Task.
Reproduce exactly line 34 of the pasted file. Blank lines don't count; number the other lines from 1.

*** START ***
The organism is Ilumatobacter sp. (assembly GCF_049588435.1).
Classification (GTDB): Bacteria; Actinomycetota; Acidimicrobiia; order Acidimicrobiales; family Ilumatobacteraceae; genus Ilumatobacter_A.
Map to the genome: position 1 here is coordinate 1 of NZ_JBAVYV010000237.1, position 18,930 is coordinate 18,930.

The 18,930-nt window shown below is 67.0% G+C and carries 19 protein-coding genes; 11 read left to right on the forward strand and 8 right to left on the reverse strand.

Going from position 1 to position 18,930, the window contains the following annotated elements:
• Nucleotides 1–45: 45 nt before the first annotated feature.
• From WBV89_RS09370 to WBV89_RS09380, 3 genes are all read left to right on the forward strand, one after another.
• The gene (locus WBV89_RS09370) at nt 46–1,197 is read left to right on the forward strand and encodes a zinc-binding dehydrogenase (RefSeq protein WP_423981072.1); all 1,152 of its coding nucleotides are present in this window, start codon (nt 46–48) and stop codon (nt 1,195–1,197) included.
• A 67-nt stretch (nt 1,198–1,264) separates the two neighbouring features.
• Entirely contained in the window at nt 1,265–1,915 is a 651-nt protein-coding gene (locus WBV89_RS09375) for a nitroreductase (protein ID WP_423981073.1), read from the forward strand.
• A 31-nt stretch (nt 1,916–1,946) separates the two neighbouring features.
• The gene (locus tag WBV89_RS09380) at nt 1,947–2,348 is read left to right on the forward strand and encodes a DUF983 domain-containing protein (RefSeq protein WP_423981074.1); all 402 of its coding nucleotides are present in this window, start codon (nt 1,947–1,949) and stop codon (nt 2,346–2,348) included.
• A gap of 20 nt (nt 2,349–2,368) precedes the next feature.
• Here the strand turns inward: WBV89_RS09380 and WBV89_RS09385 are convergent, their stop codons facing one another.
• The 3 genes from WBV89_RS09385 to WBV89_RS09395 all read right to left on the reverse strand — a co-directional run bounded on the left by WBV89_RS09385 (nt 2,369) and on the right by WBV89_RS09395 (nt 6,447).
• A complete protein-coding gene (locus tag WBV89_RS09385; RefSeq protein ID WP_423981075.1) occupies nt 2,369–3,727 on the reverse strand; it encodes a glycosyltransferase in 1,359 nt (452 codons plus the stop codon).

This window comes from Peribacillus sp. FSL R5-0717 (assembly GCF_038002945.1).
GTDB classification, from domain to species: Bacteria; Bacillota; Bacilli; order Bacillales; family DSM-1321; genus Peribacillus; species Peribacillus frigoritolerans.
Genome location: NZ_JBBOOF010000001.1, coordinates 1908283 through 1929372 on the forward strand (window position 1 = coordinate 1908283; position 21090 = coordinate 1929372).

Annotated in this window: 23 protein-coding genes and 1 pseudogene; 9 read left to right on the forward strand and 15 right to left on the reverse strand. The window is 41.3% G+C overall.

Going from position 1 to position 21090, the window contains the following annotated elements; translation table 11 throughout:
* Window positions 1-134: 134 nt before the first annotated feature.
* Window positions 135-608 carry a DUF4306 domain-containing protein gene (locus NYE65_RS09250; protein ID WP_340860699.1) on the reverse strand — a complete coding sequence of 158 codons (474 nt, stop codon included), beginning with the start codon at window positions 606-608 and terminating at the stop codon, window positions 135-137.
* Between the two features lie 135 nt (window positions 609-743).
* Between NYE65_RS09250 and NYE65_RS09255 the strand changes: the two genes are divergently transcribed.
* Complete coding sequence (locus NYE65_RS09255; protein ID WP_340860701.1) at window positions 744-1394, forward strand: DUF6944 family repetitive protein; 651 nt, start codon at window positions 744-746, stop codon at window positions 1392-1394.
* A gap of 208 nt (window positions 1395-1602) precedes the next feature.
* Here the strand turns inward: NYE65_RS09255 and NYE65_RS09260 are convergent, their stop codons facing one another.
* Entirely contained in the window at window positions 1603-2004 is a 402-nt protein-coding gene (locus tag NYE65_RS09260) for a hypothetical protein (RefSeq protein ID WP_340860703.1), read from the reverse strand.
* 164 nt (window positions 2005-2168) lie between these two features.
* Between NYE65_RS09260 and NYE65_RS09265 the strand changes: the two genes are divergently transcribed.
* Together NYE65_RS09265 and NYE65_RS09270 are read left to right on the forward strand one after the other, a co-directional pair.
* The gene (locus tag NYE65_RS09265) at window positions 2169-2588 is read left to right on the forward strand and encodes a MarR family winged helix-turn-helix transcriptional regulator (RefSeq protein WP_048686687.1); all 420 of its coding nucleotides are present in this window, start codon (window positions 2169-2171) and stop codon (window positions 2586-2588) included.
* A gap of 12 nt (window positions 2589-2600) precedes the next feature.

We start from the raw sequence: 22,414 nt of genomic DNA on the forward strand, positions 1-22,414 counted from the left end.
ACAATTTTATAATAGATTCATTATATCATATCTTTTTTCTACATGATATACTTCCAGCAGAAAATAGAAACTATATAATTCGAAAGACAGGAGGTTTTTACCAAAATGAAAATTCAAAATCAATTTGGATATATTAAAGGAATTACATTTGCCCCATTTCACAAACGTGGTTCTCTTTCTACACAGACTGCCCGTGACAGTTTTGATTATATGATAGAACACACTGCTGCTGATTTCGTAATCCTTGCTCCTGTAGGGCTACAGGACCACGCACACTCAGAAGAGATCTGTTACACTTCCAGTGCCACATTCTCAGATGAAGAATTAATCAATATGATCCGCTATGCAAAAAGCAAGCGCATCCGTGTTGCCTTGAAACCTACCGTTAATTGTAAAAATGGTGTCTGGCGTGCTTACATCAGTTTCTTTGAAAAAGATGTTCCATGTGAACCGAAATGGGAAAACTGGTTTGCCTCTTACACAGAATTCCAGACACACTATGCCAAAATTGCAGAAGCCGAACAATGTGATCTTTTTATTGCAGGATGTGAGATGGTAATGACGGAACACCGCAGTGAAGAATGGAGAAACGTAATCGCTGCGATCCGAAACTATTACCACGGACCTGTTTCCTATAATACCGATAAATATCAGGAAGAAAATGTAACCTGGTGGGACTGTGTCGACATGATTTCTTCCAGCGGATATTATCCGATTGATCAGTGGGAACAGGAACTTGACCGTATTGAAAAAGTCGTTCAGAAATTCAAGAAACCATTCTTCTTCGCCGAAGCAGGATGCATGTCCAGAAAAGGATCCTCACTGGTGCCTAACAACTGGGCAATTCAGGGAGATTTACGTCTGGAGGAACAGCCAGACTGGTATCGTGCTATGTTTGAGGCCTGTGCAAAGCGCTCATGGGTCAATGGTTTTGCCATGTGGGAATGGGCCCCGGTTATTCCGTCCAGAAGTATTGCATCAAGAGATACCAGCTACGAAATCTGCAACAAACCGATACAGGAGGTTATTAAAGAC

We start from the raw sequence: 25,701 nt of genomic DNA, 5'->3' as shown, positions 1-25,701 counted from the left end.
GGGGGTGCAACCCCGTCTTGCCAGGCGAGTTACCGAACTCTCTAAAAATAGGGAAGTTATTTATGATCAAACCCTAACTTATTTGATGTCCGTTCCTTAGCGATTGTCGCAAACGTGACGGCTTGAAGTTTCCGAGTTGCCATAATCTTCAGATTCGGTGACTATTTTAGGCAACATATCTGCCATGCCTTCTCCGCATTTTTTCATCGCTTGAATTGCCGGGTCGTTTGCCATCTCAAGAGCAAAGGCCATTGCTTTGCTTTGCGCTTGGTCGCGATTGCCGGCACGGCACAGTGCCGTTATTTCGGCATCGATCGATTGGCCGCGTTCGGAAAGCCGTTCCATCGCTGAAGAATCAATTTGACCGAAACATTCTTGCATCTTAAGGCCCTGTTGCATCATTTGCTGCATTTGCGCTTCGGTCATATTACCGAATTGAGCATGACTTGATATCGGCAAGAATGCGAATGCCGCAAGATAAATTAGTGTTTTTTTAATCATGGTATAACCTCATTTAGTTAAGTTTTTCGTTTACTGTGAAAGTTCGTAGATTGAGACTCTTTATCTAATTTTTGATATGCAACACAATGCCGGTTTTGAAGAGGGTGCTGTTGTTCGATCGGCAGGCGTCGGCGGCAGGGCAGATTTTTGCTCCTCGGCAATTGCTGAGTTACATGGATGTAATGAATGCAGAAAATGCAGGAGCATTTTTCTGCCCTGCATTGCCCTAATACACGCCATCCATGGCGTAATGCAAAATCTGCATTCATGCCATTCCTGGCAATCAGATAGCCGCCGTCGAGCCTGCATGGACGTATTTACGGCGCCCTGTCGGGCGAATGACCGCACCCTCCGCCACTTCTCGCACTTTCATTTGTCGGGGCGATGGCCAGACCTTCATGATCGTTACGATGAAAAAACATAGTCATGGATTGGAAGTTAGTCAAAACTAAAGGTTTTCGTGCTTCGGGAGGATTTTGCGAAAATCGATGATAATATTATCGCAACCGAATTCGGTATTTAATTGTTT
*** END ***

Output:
* A gap of 12 nt (window positions 2589-2600) precedes the next feature.